The Amazon Basin Travel Guide
  • Plan Your Amazon Basin Vacation

    Photo: Christian Vinces / Shutterstock

Plan Your Amazon Basin Vacation

Peru's least-developed region occupies some two-thirds of the country, an area the size of California. The selva (jungle) of the Amazon Basin is drained by the world's second-longest river and its countless tributaries. What eastern Peru lacks in human population it makes up for in sheer plant and animal numbers. There are lodges, cruise boats, and guides for the growing number of people who arrive to see a bit of the region’s spectacular wildlife.

The northern Amazon is anchored by the port city of Iquitos—the Amazon Basin's second-biggest city after Manaus, Brazil, and the gateway to the rain forest. From Iquitos you can head out on an Amazon cruise or take a smaller boat to any of a dozen jungle lodges to experience the region's diverse flora and fauna.

Though this area has been inhabited by indigenous groups for more than 5,000 years, it wasn't "civilized" until Jesuit missionaries arrived in the 1500s. The Spanish conquistador Francisco de Orellana was the first white man to see the Amazon. He came upon the great river, which the indigenous people called Tunguragua (King of Waters), on his trip down the Río Napo in search of El Dorado. He dubbed it Amazonas after he was attacked by female warriors along the banks of the river.

Most of the indigenous tribes—many small tribes are found in the region: the Boras, Yaguas, and Orejones being the most numerous—have given up their traditional hunter-gatherer existence and now live in small communities along the backwaters of the great river. You will not see the remote tribes unless you travel far from Iquitos and deep into the jungle, a harrowing and dangerous undertaking. What you will see are people who have adopted Western dress and other amenities, but who still live in relative harmony with nature and preserve traditions that date back thousands of years. A common sight might be a fisherman paddling calmly on an Amazon tributary in his dugout canoe, angling to reel in one of its many edible fish.

The lesser-known southern Amazon region is traversed by one of the big river's tributaries—the Río Madre de Dios. Few travelers spend much time in Puerto Maldonado, the capital of Madre de Dios department, using the city instead as a jumping-off point to the Tambopata National Reserve. The Manu Biosphere Reserve is less accessible but more pristine, located on the upper Madre de Dios River between Cusco and Puerto Malonado. Nonetheless, Tambopata will not disappoint, and much of the jungle outside those protected areas still holds remarkable flora and fauna.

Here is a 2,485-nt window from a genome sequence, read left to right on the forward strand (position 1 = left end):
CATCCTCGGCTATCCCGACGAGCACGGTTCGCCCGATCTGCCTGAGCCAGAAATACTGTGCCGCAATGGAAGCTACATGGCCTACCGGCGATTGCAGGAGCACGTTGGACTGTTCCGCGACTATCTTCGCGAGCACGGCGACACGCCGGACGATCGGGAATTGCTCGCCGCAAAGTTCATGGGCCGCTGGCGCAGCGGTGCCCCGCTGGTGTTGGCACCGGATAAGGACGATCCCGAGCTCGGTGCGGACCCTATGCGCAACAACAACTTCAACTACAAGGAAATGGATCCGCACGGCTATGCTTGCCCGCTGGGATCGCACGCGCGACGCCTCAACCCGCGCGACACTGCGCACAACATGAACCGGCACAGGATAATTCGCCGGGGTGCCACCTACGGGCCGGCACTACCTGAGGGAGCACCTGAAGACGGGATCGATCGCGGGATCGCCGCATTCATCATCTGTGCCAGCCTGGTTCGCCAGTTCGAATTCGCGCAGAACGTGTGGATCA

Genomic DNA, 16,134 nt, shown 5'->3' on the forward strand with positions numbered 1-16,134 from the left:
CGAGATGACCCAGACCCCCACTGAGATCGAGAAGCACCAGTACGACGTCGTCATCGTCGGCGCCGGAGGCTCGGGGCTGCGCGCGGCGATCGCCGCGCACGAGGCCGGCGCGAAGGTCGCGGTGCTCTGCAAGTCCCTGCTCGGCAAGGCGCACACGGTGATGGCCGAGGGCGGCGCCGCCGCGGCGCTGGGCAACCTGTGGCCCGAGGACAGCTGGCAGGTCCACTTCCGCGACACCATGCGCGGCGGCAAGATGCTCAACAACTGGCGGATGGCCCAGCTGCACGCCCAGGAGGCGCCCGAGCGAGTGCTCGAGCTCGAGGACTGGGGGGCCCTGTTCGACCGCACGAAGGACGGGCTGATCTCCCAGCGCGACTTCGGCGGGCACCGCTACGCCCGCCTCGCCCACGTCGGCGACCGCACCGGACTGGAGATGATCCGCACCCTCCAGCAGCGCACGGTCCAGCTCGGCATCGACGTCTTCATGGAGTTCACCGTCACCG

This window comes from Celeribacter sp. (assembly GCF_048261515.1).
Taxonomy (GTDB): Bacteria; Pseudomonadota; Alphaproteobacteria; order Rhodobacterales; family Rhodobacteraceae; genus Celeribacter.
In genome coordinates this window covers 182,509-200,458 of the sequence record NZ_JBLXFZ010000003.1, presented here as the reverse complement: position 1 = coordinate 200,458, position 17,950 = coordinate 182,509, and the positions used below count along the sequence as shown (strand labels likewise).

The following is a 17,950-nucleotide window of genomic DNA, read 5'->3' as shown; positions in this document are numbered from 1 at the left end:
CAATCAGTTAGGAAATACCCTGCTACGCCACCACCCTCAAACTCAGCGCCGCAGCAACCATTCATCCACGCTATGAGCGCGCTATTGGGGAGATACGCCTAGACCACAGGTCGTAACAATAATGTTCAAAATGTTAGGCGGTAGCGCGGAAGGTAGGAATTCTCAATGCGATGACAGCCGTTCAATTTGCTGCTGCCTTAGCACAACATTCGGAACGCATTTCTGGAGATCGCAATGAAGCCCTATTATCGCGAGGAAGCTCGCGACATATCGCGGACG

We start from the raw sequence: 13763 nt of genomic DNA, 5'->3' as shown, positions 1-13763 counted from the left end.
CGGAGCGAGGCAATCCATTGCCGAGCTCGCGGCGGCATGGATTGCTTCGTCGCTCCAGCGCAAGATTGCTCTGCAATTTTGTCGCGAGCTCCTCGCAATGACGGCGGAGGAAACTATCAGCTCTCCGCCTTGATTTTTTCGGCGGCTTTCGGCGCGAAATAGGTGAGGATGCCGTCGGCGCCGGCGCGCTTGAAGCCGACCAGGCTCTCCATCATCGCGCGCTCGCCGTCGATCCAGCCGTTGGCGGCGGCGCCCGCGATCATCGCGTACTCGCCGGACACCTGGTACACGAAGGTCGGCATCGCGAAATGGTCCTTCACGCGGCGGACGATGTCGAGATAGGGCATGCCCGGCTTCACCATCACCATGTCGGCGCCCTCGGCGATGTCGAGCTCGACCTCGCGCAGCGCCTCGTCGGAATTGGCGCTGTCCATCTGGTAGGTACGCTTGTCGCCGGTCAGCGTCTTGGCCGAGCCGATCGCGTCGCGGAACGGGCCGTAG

Both Madre de Dios and the Peruvian Amazon are impressive, and while they share much of the same flora and fauna, each region has its own attractions. The Amazon River is notable for its sheer size, and has species that you won’t find in Madre de Dios, such as two types of freshwater dolphin and the giant water lily. Because it has fewer inhabitants, Madre de Dios has more wildlife, including rare creatures like the giant river otter, and large flocks of macaws that gather at its collpas (clay licks). Whichever region you visit, it will be a true adventure. Be prepared to spend some extra soles to get here. Roads, where they exist, are rough-and-tumble, so the preferred mode of transport is by boat. A dry-season visit is recommended—but, of course, "dry" is a euphemism in the rain forest. You'll most likely jet into Iquitos or Puerto Maldonado, respectively the northern and southern gateways to the Amazon, and climb into a boat to reach one of the region's famed nature lodges.


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Top Reasons To Go

  1. The River The Amazon River is a natural choice for adventures, but it is best explored on an organized tour.
  2. Wild Things Peru's Amazon Basin has more than 50,000 plant, 1,700 bird, 400 mammal, and 300 reptile species. Bring your binoculars.
  3. Sport Fishing Anglers can test their skills on dozens of river fish, including the feisty peacock bass.
  4. Nature Lodges Staying at a jungle lodge is almost obligatory when visiting the Amazon Basin if you really want to experience the rain forest.
  5. Cruising An Amazon River cruise to Pacaya Samiria National Reserve is the most comfortable, though expensive, way to explore this vast wilderness.

When To Go

When to Go

As you might expect, it rains plenty in the Amazon Basin, though that precipitation is somewhat seasonal. Although there's no true dry season...

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